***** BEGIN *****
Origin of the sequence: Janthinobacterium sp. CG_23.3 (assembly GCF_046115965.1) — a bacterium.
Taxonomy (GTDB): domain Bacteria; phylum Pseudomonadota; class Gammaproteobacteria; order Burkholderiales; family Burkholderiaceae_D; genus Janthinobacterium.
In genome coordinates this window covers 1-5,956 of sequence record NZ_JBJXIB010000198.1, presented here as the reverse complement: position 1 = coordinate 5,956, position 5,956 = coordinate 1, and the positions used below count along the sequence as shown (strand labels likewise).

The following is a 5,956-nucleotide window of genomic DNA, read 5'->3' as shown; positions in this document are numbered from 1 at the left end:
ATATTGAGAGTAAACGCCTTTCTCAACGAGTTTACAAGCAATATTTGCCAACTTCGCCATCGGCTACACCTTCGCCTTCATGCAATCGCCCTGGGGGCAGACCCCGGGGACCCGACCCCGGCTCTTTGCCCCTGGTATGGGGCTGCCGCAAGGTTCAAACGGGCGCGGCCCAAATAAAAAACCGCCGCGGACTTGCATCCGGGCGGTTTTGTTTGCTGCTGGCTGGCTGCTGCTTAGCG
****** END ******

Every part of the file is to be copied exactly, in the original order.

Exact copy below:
Origin of the sequence: Janthinobacterium sp. CG_23.3 (assembly GCF_046115965.1) — a bacterium.
Taxonomy (GTDB): domain Bacteria; phylum Pseudomonadota; class Gammaproteobacteria; order Burkholderiales; family Burkholderiaceae_D; genus Janthinobacterium.
In genome coordinates this window covers 1-5,956 of sequence record NZ_JBJXIB010000198.1, presented here as the reverse complement: position 1 = coordinate 5,956, position 5,956 = coordinate 1, and the positions used below count along the sequence as shown (strand labels likewise).

The following is a 5,956-nucleotide window of genomic DNA, read 5'->3' as shown; positions in this document are numbered from 1 at the left end:
ATATTGAGAGTAAACGCCTTTCTCAACGAGTTTACAAGCAATATTTGCCAACTTCGCCATCGGCTACACCTTCGCCTTCATGCAATCGCCCTGGGGGCAGACCCCGGGGACCCGACCCCGGCTCTTTGCCCCTGGTATGGGGCTGCCGCAAGGTTCAAACGGGCGCGGCCCAAATAAAAAACCGCCGCGGACTTGCATCCGGGCGGTTTTGTTTGCTGCTGGCTGGCTGCTGCTTAGCG